# Piezoelectricity

## Piezoelectricity

Piezoelectricity is an electric charge generated by applying pressure to certain crystals (such as quartz or Rochelle salts) or certain ceramics (like barium titanate).

Piezoelectric effect is the ability of certain materials to generate an electric charge in response to applied mechanical stress.

In such materials, electrons can be driven out of orbit in the direction of the force. Electrons leave one side of the material and accumulate on the other side, building up positive and negative charges on opposite sides.

• For example, a 1 cm3 cube of quartz with 2 kN of correctly applied force can produce a voltage of 12500 V.
• ## Piezoelectricity

Piezoelectricity is generated by applying pressure to certain crystals (such as quartz or Rochelle salts) or certain ceramics (like barium titanate).

In such materials, electrons can be driven out of orbit in the direction of the force. Electrons leave one side of the material and accumulate on the other side, building up positive and negative charges on opposite sides. When the pressure is released, the electrons return to their orbits. Some materials will react to bending pressure, while others will respond to twisting pressure. This generation of voltage is known as the piezoelectric effect.

Piezoelectric materials have two main functions:

• From strain to electricity. The first function is the direct piezoelectric effect, which is the transformation of mechanical strain into electrical charge. For example, a 1 cm3 cube of quartz with 2 kN of correctly applied force can produce a voltage of 12500 V.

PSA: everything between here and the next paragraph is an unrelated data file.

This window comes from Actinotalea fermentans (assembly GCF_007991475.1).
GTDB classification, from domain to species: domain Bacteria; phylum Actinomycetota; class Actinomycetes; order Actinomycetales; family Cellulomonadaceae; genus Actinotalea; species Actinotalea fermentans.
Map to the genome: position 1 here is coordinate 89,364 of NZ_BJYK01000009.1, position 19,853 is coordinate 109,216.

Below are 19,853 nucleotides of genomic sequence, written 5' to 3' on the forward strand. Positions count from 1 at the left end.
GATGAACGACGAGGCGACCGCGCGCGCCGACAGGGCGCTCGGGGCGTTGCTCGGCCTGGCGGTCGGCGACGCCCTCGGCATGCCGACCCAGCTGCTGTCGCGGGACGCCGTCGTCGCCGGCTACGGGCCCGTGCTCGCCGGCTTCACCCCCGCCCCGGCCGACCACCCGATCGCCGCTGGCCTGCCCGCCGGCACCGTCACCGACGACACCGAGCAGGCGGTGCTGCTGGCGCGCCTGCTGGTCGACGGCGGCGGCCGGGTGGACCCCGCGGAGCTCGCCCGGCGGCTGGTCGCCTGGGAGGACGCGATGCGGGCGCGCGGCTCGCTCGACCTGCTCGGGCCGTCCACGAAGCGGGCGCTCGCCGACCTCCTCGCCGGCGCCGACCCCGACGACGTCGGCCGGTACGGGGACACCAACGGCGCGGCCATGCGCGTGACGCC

• From electricity to strain. The second function, called the converse piezoelectric effect, takes an applied electrical potential and converts it to mechanical strain. Therefore, an electric field can be applied to induce an expansion or contraction of the material and vice versa.

For example, lead zirconate titanate crystals will generate measurable piezoelectricity when their static structure is deformed by about 0.1% of the original dimension. Conversely, those same crystals will change about 0.1% of their static dimension when an external electric field is applied. The inverse piezoelectric effect is used in the production of ultrasound waves.

The best-known application is the electric cigarette lighter: pressing the button causes a spring-loaded hammer to hit a piezoelectric crystal, producing a sufficiently high-voltage electric current that flows across a small spark gap, thus heating and igniting the gas.

The primary purpose of this project is to help the public to learn some exciting and important information about electricity and magnetism.